The comma may by dying out, says US professor

John McWhorter suggests one of the English language's most frequently used punctuation marks is becoming redundant in the digital age

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It is one of the most commonly used elements of the English language – often littered carelessly through reams of text by grammar novices.

But a US academic has suggested that the comma could be abolished as a punctuation mark without causing much of an impact, Slate has reported.

John McWhorter, an associate professor of English and comparative literature at Columbia University, argued that as a new generation of internet users and even some authors become increasingly liberal in their use of comma it may now be surplus to requirements.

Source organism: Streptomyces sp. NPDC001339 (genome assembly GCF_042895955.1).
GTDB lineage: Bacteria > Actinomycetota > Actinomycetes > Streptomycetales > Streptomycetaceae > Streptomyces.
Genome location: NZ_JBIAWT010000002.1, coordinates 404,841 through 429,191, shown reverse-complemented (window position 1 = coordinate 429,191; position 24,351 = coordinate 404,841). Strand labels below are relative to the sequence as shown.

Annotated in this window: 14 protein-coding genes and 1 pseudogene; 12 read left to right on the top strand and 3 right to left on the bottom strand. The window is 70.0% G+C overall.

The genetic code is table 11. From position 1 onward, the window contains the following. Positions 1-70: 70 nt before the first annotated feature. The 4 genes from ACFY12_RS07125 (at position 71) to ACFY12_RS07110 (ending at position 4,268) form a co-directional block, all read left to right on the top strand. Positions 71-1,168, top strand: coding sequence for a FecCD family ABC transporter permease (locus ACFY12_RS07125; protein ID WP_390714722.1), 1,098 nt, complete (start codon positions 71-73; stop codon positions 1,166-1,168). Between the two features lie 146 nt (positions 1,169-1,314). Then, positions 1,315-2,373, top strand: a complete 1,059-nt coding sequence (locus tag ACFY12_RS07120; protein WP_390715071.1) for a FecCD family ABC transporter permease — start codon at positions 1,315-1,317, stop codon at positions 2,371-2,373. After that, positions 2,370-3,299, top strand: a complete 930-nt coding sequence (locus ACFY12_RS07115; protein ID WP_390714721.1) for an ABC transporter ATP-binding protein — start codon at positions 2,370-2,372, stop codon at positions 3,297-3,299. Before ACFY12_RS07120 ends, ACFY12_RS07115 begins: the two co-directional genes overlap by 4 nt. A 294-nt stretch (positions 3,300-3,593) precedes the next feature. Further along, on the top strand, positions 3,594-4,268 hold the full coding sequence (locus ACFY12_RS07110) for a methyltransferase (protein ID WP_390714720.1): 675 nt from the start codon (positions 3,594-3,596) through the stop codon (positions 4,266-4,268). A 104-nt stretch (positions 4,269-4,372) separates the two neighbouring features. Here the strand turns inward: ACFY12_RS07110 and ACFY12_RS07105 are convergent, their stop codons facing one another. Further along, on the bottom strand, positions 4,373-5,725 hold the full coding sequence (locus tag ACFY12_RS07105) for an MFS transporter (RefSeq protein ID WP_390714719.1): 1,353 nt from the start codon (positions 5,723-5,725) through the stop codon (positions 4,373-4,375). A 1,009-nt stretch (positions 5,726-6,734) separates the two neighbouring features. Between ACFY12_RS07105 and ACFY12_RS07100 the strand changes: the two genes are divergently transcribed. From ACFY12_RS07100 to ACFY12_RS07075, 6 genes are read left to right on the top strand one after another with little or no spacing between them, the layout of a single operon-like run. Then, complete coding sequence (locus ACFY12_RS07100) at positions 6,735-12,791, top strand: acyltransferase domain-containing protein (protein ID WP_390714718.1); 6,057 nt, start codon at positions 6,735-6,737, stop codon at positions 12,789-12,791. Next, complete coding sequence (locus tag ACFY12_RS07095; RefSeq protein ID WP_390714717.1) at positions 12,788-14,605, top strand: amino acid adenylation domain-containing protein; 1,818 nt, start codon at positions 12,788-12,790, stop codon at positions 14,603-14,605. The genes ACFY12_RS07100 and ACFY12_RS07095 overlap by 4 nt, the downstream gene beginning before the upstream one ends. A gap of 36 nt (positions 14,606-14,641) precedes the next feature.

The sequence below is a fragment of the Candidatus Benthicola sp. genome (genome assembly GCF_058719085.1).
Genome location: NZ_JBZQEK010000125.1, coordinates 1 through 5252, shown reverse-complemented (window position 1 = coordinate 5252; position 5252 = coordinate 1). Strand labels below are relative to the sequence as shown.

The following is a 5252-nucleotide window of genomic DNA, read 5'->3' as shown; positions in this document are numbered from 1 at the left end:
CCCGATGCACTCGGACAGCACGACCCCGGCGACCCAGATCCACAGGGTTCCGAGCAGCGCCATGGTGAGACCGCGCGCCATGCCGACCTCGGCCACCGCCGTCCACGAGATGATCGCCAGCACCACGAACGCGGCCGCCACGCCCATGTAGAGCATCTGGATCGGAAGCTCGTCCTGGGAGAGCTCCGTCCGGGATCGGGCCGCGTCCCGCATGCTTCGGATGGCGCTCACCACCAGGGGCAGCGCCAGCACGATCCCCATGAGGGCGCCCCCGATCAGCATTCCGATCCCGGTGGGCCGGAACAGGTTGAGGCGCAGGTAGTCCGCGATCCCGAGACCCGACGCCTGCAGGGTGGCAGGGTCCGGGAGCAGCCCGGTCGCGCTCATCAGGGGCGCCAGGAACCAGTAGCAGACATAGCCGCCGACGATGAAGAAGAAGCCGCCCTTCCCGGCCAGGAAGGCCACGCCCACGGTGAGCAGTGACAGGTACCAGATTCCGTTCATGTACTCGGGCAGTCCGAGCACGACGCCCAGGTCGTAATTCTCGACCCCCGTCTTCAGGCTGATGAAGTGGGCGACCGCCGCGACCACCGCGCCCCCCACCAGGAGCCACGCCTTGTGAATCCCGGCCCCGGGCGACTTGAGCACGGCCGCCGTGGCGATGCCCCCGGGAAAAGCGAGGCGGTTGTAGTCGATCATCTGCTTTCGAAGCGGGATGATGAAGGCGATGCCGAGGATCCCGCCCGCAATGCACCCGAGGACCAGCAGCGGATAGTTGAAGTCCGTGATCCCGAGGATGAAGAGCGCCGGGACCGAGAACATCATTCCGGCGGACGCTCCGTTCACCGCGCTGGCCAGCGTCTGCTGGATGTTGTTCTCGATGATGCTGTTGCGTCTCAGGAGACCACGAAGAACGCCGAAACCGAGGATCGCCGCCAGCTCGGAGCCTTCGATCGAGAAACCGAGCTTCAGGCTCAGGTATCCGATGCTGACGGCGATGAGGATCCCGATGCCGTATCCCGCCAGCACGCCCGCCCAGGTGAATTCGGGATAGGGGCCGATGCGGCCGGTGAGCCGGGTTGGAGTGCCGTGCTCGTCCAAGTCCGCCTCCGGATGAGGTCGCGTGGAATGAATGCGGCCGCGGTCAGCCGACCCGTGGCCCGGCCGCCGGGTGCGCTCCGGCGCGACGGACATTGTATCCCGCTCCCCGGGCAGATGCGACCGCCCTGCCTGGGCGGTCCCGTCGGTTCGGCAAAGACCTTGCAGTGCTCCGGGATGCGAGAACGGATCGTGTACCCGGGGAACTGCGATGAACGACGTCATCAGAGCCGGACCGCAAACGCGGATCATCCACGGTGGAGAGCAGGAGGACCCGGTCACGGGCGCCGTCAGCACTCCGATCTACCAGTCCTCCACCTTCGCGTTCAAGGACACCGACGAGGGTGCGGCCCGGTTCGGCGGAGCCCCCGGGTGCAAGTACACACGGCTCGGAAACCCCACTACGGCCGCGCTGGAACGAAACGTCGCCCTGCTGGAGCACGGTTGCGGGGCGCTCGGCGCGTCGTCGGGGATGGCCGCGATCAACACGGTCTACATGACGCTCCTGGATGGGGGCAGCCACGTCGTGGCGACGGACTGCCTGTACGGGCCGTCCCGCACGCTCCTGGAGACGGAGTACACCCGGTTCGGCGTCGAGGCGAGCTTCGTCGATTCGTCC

And he suggested that removing the punctuation mark from most modern US texts would result in “little loss of clarity”.

Professor McWhorter also highlighted the comma’s inconsistency as further proof of its growing redundancy. He cited the Oxford comma, which is an optional punctuation mark used before the word “and” at the end of a list.

“Nobody has any reason for [using the Oxford comma] that is scientifically sensible and logical in the sense that we know how hydrogen and oxygen combine to form water,” he said.

“So these things are just fashions and conventions. They change over time.”